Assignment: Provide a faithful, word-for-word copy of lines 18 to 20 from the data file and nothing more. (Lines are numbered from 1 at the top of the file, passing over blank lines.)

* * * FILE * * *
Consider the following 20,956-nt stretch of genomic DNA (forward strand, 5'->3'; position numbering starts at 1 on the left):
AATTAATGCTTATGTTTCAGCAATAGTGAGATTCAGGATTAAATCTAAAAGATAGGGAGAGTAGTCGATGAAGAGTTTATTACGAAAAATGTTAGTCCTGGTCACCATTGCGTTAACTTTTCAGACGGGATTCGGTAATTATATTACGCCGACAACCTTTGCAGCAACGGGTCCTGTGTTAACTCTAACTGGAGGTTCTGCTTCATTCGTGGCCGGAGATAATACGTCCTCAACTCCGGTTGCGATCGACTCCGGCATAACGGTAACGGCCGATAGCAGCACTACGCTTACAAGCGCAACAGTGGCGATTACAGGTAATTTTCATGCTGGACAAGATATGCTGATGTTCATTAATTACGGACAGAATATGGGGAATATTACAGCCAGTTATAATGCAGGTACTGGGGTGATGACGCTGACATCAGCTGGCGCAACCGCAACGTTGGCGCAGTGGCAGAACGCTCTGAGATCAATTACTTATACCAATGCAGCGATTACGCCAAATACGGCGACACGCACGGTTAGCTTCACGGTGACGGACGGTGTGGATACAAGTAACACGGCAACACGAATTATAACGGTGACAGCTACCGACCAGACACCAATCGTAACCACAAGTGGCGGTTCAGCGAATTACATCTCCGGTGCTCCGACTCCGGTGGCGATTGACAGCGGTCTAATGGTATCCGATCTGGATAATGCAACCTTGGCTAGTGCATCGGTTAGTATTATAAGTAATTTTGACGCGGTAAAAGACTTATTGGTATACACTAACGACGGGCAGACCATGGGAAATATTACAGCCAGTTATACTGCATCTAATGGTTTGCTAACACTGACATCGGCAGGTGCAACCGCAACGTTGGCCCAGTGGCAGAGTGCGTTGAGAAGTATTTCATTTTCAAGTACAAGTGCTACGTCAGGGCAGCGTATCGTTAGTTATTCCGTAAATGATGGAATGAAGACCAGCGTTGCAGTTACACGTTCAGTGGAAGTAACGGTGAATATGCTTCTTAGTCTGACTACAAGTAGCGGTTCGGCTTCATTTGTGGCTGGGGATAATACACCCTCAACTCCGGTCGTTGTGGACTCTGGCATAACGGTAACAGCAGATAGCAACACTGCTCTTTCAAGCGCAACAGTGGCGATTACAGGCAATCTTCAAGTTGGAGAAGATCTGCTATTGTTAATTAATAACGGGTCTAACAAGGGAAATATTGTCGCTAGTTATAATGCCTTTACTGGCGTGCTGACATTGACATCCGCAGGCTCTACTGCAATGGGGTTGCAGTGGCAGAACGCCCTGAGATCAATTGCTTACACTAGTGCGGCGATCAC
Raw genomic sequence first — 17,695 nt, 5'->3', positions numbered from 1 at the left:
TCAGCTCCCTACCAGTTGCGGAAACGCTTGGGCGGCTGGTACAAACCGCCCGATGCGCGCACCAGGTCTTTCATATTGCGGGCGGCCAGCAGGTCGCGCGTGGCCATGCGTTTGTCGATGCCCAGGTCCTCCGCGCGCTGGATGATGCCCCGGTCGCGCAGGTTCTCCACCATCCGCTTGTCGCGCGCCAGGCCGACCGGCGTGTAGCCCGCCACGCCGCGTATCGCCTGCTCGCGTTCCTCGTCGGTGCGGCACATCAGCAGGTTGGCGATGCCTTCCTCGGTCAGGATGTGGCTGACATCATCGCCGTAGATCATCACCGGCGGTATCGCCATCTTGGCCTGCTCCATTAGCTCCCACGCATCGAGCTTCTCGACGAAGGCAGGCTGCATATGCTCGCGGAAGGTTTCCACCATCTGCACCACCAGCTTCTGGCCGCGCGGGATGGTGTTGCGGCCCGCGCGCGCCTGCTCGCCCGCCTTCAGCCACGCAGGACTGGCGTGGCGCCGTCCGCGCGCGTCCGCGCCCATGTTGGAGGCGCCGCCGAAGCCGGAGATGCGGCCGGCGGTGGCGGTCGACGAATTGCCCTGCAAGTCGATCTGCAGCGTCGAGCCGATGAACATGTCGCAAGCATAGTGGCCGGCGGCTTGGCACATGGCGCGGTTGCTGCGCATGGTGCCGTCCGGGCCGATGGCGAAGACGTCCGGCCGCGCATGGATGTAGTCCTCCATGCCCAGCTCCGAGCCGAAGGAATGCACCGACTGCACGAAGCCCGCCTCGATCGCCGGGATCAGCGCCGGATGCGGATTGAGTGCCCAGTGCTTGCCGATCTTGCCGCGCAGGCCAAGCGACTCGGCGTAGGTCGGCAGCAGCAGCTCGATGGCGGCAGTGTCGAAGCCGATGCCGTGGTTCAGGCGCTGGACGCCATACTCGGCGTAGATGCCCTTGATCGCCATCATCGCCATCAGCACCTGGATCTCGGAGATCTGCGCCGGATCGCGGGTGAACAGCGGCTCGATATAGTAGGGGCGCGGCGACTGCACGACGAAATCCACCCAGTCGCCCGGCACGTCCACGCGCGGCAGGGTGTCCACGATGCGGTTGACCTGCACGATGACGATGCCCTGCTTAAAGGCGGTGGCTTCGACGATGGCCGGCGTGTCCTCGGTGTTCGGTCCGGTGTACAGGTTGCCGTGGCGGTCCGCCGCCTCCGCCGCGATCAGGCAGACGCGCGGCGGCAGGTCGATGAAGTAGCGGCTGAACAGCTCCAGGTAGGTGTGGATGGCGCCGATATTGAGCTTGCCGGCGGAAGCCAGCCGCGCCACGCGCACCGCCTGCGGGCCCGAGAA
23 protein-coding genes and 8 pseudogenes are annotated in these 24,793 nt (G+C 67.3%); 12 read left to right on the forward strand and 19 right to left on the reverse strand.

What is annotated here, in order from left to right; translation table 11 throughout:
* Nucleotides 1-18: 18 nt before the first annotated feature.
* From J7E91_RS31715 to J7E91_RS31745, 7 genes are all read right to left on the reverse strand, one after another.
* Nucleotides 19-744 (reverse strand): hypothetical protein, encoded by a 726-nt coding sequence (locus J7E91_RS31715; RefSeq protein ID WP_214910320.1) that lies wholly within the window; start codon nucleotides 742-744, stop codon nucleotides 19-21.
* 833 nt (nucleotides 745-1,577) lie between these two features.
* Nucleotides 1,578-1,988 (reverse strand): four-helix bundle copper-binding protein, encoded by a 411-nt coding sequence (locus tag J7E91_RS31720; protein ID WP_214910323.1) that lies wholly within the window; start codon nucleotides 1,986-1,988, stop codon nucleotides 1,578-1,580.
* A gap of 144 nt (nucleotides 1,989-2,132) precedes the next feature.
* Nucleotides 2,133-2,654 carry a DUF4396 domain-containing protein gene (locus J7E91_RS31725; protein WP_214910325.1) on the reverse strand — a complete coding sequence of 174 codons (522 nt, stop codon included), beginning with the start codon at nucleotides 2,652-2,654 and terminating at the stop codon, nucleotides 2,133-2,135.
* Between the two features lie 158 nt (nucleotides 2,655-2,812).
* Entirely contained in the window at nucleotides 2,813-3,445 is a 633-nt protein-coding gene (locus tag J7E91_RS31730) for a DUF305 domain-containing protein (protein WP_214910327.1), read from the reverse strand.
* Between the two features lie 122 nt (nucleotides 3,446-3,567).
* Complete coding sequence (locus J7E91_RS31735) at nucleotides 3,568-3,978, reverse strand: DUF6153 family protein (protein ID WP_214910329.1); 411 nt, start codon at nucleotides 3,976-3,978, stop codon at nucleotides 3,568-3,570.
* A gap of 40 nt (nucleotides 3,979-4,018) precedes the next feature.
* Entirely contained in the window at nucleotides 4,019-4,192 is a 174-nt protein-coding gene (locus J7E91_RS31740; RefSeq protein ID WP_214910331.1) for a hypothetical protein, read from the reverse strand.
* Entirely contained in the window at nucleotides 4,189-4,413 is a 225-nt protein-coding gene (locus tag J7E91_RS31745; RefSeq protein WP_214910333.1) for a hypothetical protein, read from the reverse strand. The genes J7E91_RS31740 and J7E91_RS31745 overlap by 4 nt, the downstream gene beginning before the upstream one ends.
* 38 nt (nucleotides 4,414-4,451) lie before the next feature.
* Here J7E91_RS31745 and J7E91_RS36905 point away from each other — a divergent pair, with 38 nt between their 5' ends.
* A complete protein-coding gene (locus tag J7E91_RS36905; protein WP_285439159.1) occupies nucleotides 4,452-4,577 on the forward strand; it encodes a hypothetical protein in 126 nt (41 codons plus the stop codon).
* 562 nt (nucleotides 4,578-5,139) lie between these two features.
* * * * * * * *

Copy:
* A gap of 40 nt (nucleotides 3,979-4,018) precedes the next feature.
* Entirely contained in the window at nucleotides 4,019-4,192 is a 174-nt protein-coding gene (locus J7E91_RS31740; RefSeq protein ID WP_214910331.1) for a hypothetical protein, read from the reverse strand.
* Entirely contained in the window at nucleotides 4,189-4,413 is a 225-nt protein-coding gene (locus tag J7E91_RS31745; RefSeq protein WP_214910333.1) for a hypothetical protein, read from the reverse strand. The genes J7E91_RS31740 and J7E91_RS31745 overlap by 4 nt, the downstream gene beginning before the upstream one ends.